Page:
Listed on the National Register of Historic Places
This Newport Heritage Park location was made possible in 2015 by the generous community spirit of the congregation of St. Paul’s Lutheran Church.
First recorded Lutheran services were held in Newport homes and school houses by The Rev. John W. Heim as early as 1830.Preaching was done in German until 1842 when the pastor was requested to speak English also.
Formally organized in 1844 under the leadership of The Rev. Levi T.Williams, services were held at the brick school house on 2nd St. From 1847 to 1874, members shared space in the town’s first forma l religious edifice, the Union Church, with the Presbyterian and
Reformed congregations. The Union Church was located where the 1959 Newport Post Office now stands. St. Paul’s sold their one-third interest to the Presbyterians in 1877.
The Reformed Church constructed its own facility in 1868.
The St. Paul’s Romanesque style edifice was constructed in 1874 by builder Joshua Sweger for $15,000 which included land and furnishings. The auditorium could seat approximately 500 persons,which at the time was probably the largest indoor space in Perry County. St. Paul’s was the first church in the Synod of Central Pennsylvania to have a pipe organ, installed ca 1885. The current organ dates from 1912,and Maas chimes were installed in 1947.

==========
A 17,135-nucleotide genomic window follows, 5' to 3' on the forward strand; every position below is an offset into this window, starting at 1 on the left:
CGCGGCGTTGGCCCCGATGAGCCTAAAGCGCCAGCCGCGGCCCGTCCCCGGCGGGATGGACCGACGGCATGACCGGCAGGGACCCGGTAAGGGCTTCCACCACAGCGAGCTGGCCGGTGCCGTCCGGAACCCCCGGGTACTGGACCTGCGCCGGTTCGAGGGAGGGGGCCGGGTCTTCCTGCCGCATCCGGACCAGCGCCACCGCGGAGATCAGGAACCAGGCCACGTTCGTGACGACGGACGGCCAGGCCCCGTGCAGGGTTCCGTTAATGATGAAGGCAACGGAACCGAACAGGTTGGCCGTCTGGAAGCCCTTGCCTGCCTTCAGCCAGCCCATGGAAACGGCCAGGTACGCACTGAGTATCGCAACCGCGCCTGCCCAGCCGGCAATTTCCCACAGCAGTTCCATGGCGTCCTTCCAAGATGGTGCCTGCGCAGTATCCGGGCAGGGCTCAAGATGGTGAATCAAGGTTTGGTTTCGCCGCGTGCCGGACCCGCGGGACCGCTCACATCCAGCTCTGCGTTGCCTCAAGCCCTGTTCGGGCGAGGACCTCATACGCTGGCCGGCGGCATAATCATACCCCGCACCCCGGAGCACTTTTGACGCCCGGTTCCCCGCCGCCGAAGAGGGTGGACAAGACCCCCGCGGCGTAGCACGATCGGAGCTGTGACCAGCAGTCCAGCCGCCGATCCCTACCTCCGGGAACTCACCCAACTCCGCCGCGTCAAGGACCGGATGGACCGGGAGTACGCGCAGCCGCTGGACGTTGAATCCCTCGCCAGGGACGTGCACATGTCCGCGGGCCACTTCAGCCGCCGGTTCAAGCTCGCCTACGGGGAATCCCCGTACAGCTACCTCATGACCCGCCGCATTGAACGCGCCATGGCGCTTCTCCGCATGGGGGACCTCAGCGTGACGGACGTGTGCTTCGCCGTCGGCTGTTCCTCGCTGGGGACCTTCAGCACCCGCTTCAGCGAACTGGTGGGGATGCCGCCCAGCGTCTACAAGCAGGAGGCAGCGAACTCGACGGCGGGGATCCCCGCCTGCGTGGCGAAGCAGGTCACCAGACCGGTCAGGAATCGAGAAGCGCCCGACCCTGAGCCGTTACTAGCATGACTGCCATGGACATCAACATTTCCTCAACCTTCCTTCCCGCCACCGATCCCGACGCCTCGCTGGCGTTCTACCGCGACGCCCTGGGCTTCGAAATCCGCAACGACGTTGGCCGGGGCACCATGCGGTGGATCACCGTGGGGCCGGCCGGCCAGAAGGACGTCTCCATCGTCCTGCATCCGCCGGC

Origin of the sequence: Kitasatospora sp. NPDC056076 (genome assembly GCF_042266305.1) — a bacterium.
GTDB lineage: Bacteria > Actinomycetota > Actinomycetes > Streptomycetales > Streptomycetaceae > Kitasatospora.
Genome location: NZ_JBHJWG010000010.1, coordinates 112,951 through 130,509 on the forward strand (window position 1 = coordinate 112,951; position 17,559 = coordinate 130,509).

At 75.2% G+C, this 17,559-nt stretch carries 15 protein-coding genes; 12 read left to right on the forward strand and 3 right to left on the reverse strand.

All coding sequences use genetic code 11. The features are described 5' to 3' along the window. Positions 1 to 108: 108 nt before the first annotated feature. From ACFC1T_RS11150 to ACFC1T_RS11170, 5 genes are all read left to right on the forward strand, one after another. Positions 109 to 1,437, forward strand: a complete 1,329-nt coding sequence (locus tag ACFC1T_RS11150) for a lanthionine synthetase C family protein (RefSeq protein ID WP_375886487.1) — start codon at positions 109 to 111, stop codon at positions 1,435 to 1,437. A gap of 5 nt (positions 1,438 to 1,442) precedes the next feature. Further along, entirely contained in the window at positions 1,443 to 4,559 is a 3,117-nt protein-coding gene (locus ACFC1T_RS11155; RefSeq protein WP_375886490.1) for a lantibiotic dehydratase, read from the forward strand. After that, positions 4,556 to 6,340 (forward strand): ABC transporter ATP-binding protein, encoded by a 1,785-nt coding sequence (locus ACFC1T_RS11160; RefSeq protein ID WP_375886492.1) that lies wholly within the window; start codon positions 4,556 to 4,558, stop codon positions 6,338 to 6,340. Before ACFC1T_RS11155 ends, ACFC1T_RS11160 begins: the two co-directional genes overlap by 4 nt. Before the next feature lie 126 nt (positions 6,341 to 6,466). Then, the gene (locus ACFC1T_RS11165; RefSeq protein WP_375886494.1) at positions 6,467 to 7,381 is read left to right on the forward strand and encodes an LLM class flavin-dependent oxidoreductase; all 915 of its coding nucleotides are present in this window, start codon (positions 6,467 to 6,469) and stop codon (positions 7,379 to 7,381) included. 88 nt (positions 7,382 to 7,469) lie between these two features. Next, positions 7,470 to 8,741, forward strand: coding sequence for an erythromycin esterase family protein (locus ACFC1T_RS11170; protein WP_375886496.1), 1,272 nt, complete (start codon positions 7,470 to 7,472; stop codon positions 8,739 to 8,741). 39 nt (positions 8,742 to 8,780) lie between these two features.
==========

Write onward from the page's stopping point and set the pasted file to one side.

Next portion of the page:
During World War II,the decaying timbered steeple was removed,and by the late 1940s the present belfry was capped. The sanctuary contains a nativity fresco by J. H. Froehlich completed during the 1907 remodeling.
St. Paul stands as a symbol of the values of a people whose faith lives on ‘from age to age the same ‘.
Newport News, January 15, 1890
Explosion of Gas – Jacob Tibbins, janitor of the Lutheran Church, Newport, last Friday evening shortly before 7 o’clock, went into a certain portion of the segment of the church to procure kindling. In this apartment is kept gasoline from which gas is manufactured to light the building. Unfortunately, a leak had occurred in the pipes and the gas filled the room, and when Mr. Bibbins entered a terrific explosion occurred.
He was hurled up a flight of stairs and crawled upon his hands and knees, out of the building, a mass of sparks, which were speedily fanned to flame. Assistance answered his cries and the fire was extinguished, but not before he was badly burned about the face and hands.
The large doors at the entrance were torn from their hinges and wrecked. Every pane of glass in the main auditorium was broken to pieces and the window sash twisted and forced out of place. The Sabbath school room was damaged comparatively little. But the vestibule floor was forced up several inches.
Several persons were in the building at the time of the explosion, and although greatly frightened were uninjured. A lad passing just as the accident occurred was covered with sparks, but a friendly hand saved him from being burned. The Sabbath school room had been lit for evening services, but fortunately the audience had not assembled else we might be called upon to chronicle a catastrophe.”
The Pastors and Church through the Decades